If, for example, the buyer does their survey and discovers issues with the roof or damp or other issues, they can withdraw their original offer and make a lower bid, or they can simply walk away from the sale altogether.

In years gone by, many sales fell through because the bank didn’t approve the valuation and the buyer couldn’t get the mortgage finance. With the new Central Bank rules, this can again prove to be a problem as people who don’t have the adequate finance in place bid and find that they then can’t follow through with the sale.

Today however, some sellers also are not coming to the market adequately prepared – in part because any delays that beset the process can play out in their favour. In Galway for example, Long sold a property some seven months ago by private treaty. It still hasn’t closed.

Long has another example of a property he is now selling for the third time. The two previous sales collapsed due to issues with the contract.

“I’ve had it on my books for the last two years,” he says. Each time he “sold” the property, the price went up. Now it has gone sale agreed for €225,000 – but when the contracts were issued, they were the same contracts that were issued to the two other parties.

“Surely lessons should have been learned by now,” he says.

In Dublin, Rowena Quinn, managing partner of Hunters, says it has gotten so bad that the agent will now no longer launch a property for sale until the contracts are prepared.

“Contracts should be prepared prior to the commencement of the sale process and there is no reason that all solicitors cannot co-operate with this,” she says.

Rising prices can favour vendors and don’t incentivise them to get their house in order before coming to the market. If a sale is taking seven months to close for example, and contracts still haven’t been exchanged, the market will have shifted upwards by about 7-10 per cent. So why wouldn’t the vendor at that point pull out and start again at a higher price?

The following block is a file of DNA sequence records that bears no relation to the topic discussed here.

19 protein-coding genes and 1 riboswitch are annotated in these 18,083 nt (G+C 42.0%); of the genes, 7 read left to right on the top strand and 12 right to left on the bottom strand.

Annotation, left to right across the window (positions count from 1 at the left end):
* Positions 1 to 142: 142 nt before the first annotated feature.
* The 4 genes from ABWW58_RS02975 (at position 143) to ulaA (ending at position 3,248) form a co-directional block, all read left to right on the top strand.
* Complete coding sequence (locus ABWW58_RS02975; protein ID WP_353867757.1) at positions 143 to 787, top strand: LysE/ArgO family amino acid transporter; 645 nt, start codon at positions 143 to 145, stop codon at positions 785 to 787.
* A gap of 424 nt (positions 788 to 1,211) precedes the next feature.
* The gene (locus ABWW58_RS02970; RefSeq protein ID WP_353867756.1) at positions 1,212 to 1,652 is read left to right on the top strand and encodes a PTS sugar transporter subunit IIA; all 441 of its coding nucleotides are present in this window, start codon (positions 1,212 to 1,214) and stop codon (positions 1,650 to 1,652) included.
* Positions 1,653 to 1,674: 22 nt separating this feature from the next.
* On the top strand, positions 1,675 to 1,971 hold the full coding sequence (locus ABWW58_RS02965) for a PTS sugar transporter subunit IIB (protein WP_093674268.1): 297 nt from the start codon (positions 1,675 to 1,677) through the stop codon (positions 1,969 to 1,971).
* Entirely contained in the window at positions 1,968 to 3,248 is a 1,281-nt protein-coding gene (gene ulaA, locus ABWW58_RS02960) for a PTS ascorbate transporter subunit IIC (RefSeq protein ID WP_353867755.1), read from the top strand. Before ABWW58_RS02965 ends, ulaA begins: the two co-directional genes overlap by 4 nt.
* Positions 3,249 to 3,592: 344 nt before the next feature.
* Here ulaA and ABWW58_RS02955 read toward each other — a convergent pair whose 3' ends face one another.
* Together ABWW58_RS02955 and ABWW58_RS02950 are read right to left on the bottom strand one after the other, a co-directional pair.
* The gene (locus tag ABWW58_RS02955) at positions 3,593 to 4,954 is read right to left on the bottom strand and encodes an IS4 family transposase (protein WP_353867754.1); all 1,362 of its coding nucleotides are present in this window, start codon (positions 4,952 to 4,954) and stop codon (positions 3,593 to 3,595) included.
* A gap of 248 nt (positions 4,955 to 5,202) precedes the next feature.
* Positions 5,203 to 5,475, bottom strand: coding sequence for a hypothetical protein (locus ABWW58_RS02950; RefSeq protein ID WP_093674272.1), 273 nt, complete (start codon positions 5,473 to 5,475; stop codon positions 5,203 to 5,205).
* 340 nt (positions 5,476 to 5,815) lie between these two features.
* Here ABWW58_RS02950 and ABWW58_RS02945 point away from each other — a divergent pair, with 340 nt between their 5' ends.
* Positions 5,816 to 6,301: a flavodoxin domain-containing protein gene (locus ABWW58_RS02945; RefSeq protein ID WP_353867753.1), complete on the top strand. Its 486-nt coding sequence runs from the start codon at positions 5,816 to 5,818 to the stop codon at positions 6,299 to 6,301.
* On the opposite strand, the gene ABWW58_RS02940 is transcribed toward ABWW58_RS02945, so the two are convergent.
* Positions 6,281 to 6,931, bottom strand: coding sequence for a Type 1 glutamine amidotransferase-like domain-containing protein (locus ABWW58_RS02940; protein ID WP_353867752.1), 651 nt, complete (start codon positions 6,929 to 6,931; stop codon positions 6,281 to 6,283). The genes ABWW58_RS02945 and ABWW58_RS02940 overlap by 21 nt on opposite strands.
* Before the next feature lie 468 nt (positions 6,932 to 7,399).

“There is more of an incentive to say ‘the hell with this, let’s go back to market again’,” says Long. “There is a clear incentive for the vendor, a temptation for the vendor – in some cases it becomes too much.”

For vendors in a chain, it may also make sense not to rush the process if they’re waiting on the other side for a sale to go through. After all, if they sell their home now, but the one they want to buy falls through, should they cancel the sale now rather than selling at 2018 prices and having to buy at 2019 prices?

And of course if the sale drags on too long, the purchasers’ mortgage approval may have expired and they may not get it again.

“But a delayed process also offers a different purchaser another chance to come in at last minute and offer a bit more,” says Long.

Another experience meant Long went sale agreed on a property, only for an engineer to come back and argue that the property was in fact leasehold – not freehold. Again this was information that should have been disclosed right at the very start.

Forced or voluntary sales at the behest of the lender can also exacerbate the process, with such sales needing the written consent of the bank to proceed. Getting this can take time.

“It may take time to get consent of that sale,” says Pigot, noting that this can be the case even when the proposed purchase purchase price exceeds the market valuation, as the sale may be part of an overall property portfolio and can’t be considered in isolation.

What could be done pre-sale?

Given the difficulties in closing a sale, estate agents across the State want to see more work done before the property is even marketed.

“A lot more work could be done on properties to make sure the contracts are ready,” says Long. “And it should be vendor-led”.

This preparatory work could involve perfecting title, rectifying any issues with regards to easements or rights of way, ensuring any outstanding charges on the property, such as the second home charge (NPPR) or property tax, are regularised – or in the case of receiver sales, dealing with any liabilities on the property. Planning is often an issue, with some vendors filing for retention after a property goes on the market or not at all.

Blame for the lengthy conveyancing process has also been laid at the feet of solicitors, with some claiming the process takes so long, because they have to justify their fees.

E-conveyancing, which has been talked about for more than a decade, is now entering a new iteration, with the Law Society pursuing an open access model, in conjunction with other stakeholders such as Government and the banks, could help speed up the process. But it’s likely to still be some time away.